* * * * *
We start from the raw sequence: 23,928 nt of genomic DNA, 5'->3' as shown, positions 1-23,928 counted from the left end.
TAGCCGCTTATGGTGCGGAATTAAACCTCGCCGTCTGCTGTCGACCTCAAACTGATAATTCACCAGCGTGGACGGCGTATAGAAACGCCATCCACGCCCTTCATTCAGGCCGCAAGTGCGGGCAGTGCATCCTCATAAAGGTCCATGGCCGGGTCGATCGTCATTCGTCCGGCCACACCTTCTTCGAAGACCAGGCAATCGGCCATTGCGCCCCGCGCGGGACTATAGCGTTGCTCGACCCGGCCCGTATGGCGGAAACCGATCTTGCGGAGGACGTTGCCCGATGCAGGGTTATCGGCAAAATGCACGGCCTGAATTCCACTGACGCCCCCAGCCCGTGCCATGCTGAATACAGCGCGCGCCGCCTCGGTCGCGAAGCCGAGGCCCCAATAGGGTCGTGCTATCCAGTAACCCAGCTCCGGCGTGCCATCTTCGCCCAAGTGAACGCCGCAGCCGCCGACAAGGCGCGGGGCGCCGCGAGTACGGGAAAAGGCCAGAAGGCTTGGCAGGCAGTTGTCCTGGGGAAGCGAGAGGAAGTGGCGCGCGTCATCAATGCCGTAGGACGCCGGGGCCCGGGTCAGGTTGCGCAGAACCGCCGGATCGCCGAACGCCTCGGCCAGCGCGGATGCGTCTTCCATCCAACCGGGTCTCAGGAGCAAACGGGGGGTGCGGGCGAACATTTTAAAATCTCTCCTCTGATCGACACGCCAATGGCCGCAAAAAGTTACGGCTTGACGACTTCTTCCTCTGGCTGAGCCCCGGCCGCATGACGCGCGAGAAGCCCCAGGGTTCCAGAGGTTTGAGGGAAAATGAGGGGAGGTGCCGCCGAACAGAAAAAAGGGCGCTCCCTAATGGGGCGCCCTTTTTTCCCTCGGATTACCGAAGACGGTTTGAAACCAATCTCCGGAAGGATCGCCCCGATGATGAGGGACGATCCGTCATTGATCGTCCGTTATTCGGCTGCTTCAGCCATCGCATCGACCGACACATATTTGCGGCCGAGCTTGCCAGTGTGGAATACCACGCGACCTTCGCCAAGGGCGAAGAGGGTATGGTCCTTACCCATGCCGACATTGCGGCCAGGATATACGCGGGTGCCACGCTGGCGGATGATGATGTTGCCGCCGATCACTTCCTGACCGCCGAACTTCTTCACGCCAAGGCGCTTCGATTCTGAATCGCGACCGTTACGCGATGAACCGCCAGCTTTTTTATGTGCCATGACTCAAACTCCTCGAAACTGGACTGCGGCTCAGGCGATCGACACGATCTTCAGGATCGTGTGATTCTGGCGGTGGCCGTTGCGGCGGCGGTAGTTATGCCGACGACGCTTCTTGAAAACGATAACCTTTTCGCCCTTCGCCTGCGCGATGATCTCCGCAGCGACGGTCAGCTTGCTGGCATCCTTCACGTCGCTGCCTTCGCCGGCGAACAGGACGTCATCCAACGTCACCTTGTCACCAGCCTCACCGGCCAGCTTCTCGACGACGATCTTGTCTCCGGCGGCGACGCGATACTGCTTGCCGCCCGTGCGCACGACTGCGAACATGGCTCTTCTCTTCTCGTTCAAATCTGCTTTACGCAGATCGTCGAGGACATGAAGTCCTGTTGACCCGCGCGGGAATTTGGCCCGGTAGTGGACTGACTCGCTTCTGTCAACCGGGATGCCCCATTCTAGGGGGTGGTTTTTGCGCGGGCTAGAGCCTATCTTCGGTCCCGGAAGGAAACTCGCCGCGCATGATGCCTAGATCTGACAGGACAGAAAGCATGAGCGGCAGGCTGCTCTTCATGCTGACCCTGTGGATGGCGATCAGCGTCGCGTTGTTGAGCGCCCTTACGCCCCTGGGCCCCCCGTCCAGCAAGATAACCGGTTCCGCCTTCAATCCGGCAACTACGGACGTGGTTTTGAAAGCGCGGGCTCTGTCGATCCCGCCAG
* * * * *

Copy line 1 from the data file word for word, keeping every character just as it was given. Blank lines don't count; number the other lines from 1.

We start from the raw sequence: 23,928 nt of genomic DNA, 5'->3' as shown, positions 1-23,928 counted from the left end.